We left four days after my 17th birthday. Our relatives and friends came to our house to say bye. Everyone—my grandpa, two grandmas, uncles, aunts, cousins, and family friends—sat around the table full of shish kebab, sweets, and different salads made of cabbage, tomatoes, fried vegetables, and meat.

I started to miss them already. I tried my best to hold my tears back. After the meal, as I helped Mom to seal the last of our suitcases with tape, my grandma and aunt approached us.

“Let’s go outside and be together, it’s the last day,” my aunt said as Grandma sat on my favorite sofa.

“I was just making sure everything is ready. It’s almost time to leave.” Mom looked down as she said it. She was barely holding her tears back.

image by Jamel Blass

“As you know, I don’t want you to go,” Grandma started. She and Grandpa were pretty old and they were afraid they wouldn’t see us again after we left. “But it’s too late, you are leaving today.” She paused. “Be careful, eat healthy food, and take care of yourselves when you get there,” she continued as tears ran down her cheeks. Mom started crying, too. “You, Shahlo, listen to your parents, don’t upset them.”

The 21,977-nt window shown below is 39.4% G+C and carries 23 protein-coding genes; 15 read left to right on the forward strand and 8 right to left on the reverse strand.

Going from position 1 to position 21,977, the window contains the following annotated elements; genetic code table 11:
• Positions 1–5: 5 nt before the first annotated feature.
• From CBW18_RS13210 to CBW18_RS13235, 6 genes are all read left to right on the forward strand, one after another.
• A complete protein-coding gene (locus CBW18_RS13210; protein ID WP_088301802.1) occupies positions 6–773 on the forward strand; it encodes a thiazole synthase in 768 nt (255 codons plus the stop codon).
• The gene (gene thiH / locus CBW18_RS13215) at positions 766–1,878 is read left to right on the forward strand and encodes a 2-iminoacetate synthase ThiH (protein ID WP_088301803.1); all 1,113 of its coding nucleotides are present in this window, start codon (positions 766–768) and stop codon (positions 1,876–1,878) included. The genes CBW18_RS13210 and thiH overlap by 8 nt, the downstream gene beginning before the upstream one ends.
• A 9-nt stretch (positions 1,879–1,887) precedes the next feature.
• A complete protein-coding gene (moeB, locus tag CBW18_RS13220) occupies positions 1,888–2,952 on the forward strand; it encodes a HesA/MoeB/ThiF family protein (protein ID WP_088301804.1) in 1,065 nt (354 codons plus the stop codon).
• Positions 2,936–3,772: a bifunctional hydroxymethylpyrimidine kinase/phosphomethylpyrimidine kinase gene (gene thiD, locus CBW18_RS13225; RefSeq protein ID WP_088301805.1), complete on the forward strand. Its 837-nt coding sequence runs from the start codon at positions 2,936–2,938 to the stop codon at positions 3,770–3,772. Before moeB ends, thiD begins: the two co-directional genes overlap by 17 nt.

“Yes, Grandma,” I replied as I dried my eyes with my hands. I hugged her tightly. Mom joined us.

After dinner, I gave some of my things, including my favorite pink dress and old book bag to my cousins, since I figured that I wouldn’t need them in America. Then it was time to leave. I hugged my friends and family one by one.

Not What I Expected

After the sad goodbye and 16-hour flight, we lost some of our enthusiasm. When we got to JFK Airport we were all tired. There, when I saw people of different races, dressed in different ways, with weird hairstyles wandering around, I felt odd, and started wanting to go back.

When we got to Brooklyn, we realized that the city wasn’t as beautiful as we had expected it to be. The buildings were ordinary, not tall and sparkling like the New York you see in movies. (We realized later that was Manhattan.) Already, this wasn’t the America we had dreamed of.